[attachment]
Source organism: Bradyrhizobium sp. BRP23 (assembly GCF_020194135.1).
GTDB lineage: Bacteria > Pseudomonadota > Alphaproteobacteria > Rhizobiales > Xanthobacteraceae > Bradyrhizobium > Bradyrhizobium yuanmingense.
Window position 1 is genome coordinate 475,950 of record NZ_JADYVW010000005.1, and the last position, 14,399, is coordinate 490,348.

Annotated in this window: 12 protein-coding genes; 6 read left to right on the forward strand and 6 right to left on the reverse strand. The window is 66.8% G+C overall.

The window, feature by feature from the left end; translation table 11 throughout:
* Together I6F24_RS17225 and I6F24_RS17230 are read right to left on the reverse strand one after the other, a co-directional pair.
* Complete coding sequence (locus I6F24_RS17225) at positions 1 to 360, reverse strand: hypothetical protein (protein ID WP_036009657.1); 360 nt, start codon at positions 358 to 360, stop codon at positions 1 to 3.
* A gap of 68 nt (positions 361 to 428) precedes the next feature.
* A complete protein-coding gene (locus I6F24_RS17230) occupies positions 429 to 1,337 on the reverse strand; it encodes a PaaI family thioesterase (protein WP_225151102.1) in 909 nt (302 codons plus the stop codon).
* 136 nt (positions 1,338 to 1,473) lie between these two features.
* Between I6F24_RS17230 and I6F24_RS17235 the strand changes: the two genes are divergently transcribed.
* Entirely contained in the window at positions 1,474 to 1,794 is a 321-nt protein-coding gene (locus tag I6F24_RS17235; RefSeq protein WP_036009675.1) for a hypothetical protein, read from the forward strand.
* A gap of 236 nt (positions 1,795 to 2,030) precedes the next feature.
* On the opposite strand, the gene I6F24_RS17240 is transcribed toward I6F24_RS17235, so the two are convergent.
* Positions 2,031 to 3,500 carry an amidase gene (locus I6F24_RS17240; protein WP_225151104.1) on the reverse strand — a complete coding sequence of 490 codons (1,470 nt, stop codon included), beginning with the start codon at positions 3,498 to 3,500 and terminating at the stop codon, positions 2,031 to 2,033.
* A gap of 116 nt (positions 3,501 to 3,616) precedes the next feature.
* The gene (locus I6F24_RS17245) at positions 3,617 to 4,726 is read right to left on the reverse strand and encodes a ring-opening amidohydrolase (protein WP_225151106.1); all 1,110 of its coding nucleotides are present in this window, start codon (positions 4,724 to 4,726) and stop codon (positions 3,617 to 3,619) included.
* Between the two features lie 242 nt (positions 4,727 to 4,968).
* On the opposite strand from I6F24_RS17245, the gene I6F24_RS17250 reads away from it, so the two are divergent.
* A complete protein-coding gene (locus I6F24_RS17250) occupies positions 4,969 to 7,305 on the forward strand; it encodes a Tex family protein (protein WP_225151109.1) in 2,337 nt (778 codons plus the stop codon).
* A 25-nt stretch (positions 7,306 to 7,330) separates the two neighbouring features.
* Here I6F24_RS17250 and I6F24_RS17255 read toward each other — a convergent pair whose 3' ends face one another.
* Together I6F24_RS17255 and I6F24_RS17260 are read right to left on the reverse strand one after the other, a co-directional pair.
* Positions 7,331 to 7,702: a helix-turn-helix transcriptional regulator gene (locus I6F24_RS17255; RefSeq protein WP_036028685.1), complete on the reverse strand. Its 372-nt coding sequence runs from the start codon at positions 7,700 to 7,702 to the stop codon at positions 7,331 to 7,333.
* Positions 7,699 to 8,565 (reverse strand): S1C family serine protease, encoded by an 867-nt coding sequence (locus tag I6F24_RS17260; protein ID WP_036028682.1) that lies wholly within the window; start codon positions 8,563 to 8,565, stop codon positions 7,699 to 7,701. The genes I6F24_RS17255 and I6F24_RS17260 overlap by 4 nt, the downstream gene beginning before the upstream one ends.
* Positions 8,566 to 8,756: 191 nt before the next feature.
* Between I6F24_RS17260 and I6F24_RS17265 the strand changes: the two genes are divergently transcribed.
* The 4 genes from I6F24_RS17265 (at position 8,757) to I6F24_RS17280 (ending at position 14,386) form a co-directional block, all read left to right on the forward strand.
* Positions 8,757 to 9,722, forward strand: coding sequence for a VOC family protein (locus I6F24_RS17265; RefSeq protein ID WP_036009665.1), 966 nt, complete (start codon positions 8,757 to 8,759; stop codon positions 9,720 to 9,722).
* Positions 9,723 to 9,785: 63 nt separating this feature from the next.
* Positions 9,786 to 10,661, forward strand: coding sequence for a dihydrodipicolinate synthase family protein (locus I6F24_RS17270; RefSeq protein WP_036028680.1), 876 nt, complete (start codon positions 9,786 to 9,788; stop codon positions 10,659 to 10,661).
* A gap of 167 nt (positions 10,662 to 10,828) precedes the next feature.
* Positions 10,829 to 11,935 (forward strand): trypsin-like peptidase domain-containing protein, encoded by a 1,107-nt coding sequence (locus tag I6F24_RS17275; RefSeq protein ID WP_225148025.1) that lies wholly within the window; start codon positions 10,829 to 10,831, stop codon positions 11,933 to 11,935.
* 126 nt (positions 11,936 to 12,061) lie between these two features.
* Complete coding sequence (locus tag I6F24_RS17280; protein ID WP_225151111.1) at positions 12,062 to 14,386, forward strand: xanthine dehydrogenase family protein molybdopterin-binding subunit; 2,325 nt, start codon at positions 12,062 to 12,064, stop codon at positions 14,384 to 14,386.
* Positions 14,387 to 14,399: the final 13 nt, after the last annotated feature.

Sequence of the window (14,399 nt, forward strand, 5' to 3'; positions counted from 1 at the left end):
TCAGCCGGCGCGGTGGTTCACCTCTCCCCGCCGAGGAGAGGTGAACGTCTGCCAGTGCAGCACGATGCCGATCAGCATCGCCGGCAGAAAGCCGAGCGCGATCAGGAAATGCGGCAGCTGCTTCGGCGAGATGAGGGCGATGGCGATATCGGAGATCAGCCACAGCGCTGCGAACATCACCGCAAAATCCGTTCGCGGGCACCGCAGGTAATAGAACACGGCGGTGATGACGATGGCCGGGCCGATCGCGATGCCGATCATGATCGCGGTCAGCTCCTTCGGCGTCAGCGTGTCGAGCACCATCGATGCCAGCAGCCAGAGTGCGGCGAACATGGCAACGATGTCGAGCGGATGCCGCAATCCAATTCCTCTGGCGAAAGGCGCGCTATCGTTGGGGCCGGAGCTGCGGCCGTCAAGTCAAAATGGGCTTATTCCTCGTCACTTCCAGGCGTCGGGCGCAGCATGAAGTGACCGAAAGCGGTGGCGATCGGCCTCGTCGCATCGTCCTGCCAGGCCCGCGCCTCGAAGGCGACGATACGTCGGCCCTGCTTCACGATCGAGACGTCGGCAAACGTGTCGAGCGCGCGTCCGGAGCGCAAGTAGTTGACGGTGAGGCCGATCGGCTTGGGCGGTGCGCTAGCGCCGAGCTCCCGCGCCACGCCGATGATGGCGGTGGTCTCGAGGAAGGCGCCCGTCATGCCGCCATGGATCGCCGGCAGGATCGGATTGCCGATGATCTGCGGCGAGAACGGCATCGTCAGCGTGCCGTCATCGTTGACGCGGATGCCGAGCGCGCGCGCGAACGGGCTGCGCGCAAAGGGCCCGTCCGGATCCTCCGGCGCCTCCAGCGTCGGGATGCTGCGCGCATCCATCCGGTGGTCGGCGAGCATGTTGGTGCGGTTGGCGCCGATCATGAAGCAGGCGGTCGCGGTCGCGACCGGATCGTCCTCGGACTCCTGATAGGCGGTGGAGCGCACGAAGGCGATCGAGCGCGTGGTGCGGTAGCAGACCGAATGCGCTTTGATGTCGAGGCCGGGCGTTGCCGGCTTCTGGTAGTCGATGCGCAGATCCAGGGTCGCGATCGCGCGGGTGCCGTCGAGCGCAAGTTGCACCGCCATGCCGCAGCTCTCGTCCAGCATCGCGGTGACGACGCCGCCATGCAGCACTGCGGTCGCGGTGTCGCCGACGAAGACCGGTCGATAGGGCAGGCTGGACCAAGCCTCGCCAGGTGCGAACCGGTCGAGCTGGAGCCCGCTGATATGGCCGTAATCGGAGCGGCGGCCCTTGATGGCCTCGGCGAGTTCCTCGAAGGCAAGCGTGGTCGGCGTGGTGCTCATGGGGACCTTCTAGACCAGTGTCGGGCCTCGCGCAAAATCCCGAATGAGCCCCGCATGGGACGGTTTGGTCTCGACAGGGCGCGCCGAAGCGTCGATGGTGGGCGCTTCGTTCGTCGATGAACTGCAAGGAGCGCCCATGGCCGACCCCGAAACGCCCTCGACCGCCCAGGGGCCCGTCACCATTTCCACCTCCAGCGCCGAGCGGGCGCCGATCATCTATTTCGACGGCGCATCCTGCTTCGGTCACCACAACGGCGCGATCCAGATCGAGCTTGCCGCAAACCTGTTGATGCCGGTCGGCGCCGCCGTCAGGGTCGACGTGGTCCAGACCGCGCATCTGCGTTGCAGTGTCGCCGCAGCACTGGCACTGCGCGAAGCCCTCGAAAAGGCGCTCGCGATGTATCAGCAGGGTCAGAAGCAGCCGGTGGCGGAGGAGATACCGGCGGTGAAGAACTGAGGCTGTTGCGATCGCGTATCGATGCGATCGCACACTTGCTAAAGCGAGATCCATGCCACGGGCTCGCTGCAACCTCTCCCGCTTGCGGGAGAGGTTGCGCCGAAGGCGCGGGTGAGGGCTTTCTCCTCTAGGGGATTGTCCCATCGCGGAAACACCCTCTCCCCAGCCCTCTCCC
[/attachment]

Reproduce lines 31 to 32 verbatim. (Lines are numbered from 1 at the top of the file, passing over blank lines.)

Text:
* Positions 9,786 to 10,661, forward strand: coding sequence for a dihydrodipicolinate synthase family protein (locus I6F24_RS17270; RefSeq protein WP_036028680.1), 876 nt, complete (start codon positions 9,786 to 9,788; stop codon positions 10,659 to 10,661).
* A gap of 167 nt (positions 10,662 to 10,828) precedes the next feature.